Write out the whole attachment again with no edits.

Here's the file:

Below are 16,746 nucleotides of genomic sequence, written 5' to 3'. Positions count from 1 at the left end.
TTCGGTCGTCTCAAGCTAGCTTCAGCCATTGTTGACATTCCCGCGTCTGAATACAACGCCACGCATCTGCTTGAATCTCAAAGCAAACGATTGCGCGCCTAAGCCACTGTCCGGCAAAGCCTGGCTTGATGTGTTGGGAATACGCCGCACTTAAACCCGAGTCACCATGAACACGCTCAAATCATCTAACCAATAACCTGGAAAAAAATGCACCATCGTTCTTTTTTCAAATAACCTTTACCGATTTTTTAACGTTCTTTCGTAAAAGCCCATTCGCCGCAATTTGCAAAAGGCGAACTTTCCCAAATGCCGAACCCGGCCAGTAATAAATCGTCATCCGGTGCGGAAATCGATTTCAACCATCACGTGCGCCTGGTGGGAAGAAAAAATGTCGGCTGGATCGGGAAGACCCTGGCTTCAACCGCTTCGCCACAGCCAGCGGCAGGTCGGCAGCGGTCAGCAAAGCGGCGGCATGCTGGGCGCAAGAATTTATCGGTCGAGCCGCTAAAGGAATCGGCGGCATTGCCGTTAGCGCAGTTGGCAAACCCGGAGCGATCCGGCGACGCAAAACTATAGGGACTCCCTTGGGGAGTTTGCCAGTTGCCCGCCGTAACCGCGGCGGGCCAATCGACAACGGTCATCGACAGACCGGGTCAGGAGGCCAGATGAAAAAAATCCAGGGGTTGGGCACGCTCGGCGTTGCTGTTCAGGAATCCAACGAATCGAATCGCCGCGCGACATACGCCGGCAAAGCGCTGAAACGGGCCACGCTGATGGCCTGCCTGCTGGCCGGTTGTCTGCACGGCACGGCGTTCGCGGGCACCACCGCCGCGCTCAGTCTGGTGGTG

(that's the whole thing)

Below are 16,746 nucleotides of genomic sequence, written 5' to 3'. Positions count from 1 at the left end.
TTCGGTCGTCTCAAGCTAGCTTCAGCCATTGTTGACATTCCCGCGTCTGAATACAACGCCACGCATCTGCTTGAATCTCAAAGCAAACGATTGCGCGCCTAAGCCACTGTCCGGCAAAGCCTGGCTTGATGTGTTGGGAATACGCCGCACTTAAACCCGAGTCACCATGAACACGCTCAAATCATCTAACCAATAACCTGGAAAAAAATGCACCATCGTTCTTTTTTCAAATAACCTTTACCGATTTTTTAACGTTCTTTCGTAAAAGCCCATTCGCCGCAATTTGCAAAAGGCGAACTTTCCCAAATGCCGAACCCGGCCAGTAATAAATCGTCATCCGGTGCGGAAATCGATTTCAACCATCACGTGCGCCTGGTGGGAAGAAAAAATGTCGGCTGGATCGGGAAGACCCTGGCTTCAACCGCTTCGCCACAGCCAGCGGCAGGTCGGCAGCGGTCAGCAAAGCGGCGGCATGCTGGGCGCAAGAATTTATCGGTCGAGCCGCTAAAGGAATCGGCGGCATTGCCGTTAGCGCAGTTGGCAAACCCGGAGCGATCCGGCGACGCAAAACTATAGGGACTCCCTTGGGGAGTTTGCCAGTTGCCCGCCGTAACCGCGGCGGGCCAATCGACAACGGTCATCGACAGACCGGGTCAGGAGGCCAGATGAAAAAAATCCAGGGGTTGGGCACGCTCGGCGTTGCTGTTCAGGAATCCAACGAATCGAATCGCCGCGCGACATACGCCGGCAAAGCGCTGAAACGGGCCACGCTGATGGCCTGCCTGCTGGCCGGTTGTCTGCACGGCACGGCGTTCGCGGGCACCACCGCCGCGCTCAGTCTGGTGGTG